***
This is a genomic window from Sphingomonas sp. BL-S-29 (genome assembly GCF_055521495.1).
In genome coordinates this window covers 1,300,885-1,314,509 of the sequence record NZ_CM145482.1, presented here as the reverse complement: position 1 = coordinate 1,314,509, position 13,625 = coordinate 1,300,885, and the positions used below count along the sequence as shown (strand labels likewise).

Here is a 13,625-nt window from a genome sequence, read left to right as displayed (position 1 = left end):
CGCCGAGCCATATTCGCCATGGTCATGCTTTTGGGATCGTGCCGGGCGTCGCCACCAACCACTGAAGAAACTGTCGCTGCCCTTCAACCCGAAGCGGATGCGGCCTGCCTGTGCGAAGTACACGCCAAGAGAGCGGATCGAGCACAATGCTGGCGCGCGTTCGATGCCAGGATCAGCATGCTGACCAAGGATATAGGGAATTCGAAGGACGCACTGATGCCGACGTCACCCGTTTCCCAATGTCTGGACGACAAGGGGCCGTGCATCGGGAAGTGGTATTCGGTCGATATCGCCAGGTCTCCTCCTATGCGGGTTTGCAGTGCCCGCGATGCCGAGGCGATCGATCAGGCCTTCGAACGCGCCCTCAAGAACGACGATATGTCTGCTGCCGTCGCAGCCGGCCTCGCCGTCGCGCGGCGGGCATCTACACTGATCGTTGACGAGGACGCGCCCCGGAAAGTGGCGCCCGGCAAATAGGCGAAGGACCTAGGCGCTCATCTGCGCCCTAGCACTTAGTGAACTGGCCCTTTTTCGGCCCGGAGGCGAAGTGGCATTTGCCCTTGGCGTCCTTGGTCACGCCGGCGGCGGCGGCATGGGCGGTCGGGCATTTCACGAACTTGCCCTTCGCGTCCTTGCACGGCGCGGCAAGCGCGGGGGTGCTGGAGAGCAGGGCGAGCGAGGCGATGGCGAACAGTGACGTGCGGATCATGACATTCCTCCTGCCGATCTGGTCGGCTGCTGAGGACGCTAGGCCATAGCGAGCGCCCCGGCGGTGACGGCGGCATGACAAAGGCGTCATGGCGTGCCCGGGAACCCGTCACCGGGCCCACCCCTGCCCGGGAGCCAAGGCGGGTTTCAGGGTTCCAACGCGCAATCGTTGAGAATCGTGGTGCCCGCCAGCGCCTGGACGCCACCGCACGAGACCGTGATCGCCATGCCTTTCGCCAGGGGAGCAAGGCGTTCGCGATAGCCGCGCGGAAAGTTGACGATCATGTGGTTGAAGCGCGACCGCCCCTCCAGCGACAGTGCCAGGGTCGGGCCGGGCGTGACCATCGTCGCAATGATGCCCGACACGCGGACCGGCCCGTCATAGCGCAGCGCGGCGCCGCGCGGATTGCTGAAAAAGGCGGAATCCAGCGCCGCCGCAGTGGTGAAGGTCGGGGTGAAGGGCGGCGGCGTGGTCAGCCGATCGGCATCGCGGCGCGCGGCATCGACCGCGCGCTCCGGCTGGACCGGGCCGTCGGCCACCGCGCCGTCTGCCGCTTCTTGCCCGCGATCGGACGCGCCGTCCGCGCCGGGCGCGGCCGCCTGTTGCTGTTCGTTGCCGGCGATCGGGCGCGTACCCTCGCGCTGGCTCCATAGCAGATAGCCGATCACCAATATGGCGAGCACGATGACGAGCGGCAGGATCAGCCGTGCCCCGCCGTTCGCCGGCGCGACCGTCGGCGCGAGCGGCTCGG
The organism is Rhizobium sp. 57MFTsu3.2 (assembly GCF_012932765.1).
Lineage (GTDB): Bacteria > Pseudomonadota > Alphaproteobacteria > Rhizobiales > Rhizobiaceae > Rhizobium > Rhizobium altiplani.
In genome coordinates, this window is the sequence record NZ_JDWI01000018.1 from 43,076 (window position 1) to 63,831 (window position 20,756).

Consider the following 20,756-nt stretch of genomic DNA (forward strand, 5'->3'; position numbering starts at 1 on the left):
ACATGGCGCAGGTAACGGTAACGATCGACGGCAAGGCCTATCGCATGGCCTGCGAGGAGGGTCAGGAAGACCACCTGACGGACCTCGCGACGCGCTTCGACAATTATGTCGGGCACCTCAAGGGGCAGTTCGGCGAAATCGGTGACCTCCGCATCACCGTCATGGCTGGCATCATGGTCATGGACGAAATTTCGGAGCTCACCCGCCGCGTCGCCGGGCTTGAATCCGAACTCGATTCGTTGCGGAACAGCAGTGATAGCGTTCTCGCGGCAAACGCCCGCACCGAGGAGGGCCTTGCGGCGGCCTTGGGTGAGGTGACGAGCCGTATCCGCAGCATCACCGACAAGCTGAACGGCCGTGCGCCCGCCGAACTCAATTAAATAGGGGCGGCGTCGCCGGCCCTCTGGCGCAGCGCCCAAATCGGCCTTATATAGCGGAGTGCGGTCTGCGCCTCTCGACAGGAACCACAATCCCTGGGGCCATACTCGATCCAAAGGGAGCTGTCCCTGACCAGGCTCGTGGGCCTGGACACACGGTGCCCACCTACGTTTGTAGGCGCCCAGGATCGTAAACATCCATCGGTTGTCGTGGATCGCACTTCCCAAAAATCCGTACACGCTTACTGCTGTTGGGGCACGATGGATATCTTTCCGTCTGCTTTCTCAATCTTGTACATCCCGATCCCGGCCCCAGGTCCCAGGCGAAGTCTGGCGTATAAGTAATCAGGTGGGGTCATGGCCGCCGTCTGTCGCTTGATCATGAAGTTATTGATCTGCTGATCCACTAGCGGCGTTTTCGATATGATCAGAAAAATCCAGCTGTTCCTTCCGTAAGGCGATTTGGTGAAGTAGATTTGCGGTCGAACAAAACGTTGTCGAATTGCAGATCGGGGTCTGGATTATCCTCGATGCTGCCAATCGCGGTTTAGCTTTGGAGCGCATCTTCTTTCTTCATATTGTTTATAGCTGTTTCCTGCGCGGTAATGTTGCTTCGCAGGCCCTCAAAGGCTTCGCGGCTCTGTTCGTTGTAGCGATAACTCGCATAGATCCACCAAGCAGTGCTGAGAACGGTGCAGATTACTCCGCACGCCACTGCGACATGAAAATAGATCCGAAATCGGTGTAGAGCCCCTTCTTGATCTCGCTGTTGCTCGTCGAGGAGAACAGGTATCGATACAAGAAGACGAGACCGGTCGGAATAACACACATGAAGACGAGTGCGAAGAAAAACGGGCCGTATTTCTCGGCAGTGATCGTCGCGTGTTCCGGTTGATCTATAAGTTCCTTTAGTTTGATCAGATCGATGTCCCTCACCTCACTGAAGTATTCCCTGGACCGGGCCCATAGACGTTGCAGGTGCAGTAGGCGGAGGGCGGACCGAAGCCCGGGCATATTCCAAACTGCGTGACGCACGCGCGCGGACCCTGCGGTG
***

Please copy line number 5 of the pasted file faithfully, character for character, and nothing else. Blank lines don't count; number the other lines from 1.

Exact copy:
The organism is Rhizobium sp. 57MFTsu3.2 (assembly GCF_012932765.1).